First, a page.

thank you,

    • Lisbeth says:

      Hi Mikey,

      I’m not Meredith, but i wanted to reach out. I’m also disabled, and I also pass as neurotypical. Once you get out of secondary school, things get much easier. A lot of your classmates are still figuring themselves out, and part of that is testing boundaries. Things get better.

      I’m sorry you can’t be yourself at home or at school, and I hope that changes for you soon.

      Best wishes,

    • Mama Meredith says:

      My heart hurts for you, Mikey. Kids can be so cruel. I myself was bullied mercilessly throughout high school. But I found my tribe – the drama kids at the local teen center – and knowing they considered me cool helped me tune out the garbage I had to deal with at school. Then I went to college and found no bullying at all – it was a totally accepting environment. It really does get better, I promise.

      Also, as an autistic person you probably have some amazing superpowers your classmates would kill for. Maybe you have an awesome memory (man, I wish I did…), or you’re great at noticing details, or you have some sort of musical ability. Someday you’ll figure out how to harness whatever superpower you have, and you can use it to take over the world.

      Interesting side note: I learned recently that there is a high correlation between trans identity and ASDs – autistic individuals are more likely to identify as trans than the rest of the population. Point is, there are a lot of folks out there like you, so you’re in good company πŸ™‚

  3. Santana B says:

    Hi Momma Meredith
    I’m not in my youth anymore but I am a 30 year old Lesbain without my mama because she died but she was never really around anyways but your story was so inspiring to me in a lot of ways my family puts me down everyday for being the real me and it gets harder to go on everyday but I read your story and it spoke to me it gave me the courage to keep holding on and I would like to thank you for that much peace and love


  4. kail says:

    i wish my parents were supportive like this. i’m 15 asexual and panromantic and my parents told me it was inappropriate to bring my girlfriend at the time to homecoming because i’m also a girl. my brother makes fun of me all the time and my friend told me i was basically a walking sin. i am so grateful for this website because it makes me feel so loved πŸ™‚

    • Mama Meredith says:

      Kail, you sound like a beautiful person. I’m so happy for you that you’ve found a girlfriend who is special enough to you that you would want to introduce her to your family.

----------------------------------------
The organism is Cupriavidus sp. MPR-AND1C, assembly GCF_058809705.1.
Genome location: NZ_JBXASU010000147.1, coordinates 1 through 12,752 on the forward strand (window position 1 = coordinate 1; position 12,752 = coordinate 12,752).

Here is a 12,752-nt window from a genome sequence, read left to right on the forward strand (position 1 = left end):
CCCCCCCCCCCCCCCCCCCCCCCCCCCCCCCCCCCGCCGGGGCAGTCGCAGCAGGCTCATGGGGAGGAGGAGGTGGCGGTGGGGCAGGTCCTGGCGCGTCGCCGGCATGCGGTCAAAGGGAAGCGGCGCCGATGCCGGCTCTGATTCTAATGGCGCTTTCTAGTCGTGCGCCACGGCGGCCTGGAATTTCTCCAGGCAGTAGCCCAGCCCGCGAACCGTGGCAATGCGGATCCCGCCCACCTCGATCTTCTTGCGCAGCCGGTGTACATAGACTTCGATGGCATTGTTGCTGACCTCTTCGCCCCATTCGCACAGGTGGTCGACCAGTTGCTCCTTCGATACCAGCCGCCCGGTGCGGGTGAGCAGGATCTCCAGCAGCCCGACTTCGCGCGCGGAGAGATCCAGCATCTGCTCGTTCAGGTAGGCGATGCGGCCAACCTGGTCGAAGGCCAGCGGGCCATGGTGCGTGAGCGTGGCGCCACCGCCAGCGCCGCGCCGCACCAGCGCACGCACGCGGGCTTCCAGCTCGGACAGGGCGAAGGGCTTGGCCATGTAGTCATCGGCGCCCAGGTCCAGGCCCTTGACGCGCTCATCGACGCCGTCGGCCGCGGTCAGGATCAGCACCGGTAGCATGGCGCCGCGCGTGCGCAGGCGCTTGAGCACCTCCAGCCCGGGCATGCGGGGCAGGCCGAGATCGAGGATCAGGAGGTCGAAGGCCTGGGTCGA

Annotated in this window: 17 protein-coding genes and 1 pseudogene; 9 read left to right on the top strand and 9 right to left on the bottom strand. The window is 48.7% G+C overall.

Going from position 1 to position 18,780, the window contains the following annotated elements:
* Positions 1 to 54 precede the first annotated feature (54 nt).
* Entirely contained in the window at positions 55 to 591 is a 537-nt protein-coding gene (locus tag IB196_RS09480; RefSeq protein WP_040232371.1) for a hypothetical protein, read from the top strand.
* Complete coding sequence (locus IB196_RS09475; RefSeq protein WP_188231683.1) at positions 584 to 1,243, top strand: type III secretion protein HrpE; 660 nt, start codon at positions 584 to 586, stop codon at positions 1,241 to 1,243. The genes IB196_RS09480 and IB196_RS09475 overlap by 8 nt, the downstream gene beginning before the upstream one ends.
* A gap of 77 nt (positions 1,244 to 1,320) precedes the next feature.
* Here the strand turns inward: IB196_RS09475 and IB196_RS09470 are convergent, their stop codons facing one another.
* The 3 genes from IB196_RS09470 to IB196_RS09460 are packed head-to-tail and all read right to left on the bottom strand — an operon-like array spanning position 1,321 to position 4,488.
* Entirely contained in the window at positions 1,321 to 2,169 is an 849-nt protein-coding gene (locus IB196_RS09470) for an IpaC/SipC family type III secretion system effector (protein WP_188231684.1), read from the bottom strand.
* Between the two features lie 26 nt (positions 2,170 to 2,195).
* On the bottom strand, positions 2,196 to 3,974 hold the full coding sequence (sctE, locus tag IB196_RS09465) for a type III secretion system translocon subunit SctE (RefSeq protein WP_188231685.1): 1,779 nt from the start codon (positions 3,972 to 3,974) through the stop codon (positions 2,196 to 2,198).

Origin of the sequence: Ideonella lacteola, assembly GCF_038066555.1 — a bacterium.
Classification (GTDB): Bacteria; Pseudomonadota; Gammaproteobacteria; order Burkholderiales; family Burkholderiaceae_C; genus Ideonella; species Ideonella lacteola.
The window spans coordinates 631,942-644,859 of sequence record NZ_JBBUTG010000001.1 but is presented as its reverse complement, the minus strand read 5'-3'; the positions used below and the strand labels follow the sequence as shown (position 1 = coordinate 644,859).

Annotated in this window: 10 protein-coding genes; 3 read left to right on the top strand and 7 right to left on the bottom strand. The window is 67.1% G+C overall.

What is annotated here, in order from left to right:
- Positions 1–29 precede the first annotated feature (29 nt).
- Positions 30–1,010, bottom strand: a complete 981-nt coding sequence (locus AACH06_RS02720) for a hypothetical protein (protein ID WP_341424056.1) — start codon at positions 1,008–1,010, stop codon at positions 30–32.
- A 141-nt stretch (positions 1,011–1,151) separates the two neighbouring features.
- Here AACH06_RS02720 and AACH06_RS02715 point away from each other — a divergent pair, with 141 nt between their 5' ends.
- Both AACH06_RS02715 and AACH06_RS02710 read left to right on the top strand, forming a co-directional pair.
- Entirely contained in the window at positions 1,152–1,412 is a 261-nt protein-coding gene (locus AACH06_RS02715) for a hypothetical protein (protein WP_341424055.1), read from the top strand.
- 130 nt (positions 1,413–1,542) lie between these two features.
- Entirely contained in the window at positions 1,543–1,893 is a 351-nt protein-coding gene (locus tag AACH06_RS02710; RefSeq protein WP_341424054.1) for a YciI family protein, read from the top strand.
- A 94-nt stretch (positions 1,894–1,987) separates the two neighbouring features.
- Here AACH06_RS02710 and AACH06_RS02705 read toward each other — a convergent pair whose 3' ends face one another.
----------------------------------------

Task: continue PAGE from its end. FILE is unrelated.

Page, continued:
That person you’re calling your “friend” sounds like a jerk. I wouldn’t waste too much time or energy on them. You can do so much better.

  5. Judith G says:

    Thank You for being one of the few parents to accept their child. I am 18 years old and bisexual. Sadly when I came out to my parents about liking a girl they slapped me and called me names. Names that hurt beyond comprehension. They have isolated me from every single friend I had. Now I am in college but they refuse to give me liberty. I cannot even drive or work. Your metaphorical story made me feel comfortable to be myself. I am still me but maybe a little better in some things they don’t understand yet. I just really wanted to say thank you for taking the time to upload things to this site.

    • Mama Meredith says:

      It can be hard to let go of your own toaster-life expectations, or the toaster-life expectations of others. I remember for my first couple of years of college, whenever I would come home during a school break my mom and I would go through this awkward dance – I had gotten used to having the freedom to do XYZ, which was at odds with the house rules she had established over the previous 18 years. It took us a few years to establish the new normal for our relationship, respecting both my status as an adult and her status as my mother (not to mention the whole tenant-landlord dynamic…). We’ve both done a lot of growing up over the years, and now she feels perfectly comfortable cursing like a sailor in my presence and telling me I should drink more πŸ™‚

  6. Mirjam says:

    Dear Mama Meredith, I just loved your blog. I wished I had come up with your words to discribe the toasters, the difference in hair dryers, the fact that you’re a panini maker and your precious boy is a blender! I love blenders πŸ˜‰ It made me wonder about my son; I gave it some thought and I am pretty sure he is an airfryer..
    Thank you so much for sharing your flag, keep proudly waving your weird flag, I will surely wave along! Love, Mirjam
    the Netherlands